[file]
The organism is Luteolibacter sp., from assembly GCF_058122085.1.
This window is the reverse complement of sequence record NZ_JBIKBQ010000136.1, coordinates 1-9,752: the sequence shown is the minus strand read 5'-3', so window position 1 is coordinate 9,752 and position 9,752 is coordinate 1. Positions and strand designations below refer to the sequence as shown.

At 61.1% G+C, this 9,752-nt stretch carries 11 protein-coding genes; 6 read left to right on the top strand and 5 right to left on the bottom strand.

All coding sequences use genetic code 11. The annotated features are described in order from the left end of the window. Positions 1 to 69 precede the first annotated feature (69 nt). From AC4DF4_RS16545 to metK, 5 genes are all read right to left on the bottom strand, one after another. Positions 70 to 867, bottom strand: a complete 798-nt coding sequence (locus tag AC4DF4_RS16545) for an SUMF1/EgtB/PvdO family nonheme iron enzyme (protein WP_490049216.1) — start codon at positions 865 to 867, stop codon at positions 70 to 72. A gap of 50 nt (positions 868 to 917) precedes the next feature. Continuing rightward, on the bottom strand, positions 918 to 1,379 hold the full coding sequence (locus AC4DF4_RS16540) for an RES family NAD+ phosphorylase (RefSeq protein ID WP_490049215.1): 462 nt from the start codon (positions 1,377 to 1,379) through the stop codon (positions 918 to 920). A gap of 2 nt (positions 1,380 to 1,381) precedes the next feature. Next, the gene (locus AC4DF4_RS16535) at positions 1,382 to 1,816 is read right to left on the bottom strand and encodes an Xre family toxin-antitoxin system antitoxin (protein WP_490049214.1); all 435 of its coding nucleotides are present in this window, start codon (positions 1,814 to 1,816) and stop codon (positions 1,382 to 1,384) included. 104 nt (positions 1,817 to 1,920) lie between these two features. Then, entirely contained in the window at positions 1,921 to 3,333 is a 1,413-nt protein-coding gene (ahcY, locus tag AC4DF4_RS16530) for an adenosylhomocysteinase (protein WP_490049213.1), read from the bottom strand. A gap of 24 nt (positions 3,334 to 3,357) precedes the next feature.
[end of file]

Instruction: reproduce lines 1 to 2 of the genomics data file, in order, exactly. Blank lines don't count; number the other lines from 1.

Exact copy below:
The organism is Luteolibacter sp., from assembly GCF_058122085.1.
This window is the reverse complement of sequence record NZ_JBIKBQ010000136.1, coordinates 1-9,752: the sequence shown is the minus strand read 5'-3', so window position 1 is coordinate 9,752 and position 9,752 is coordinate 1. Positions and strand designations below refer to the sequence as shown.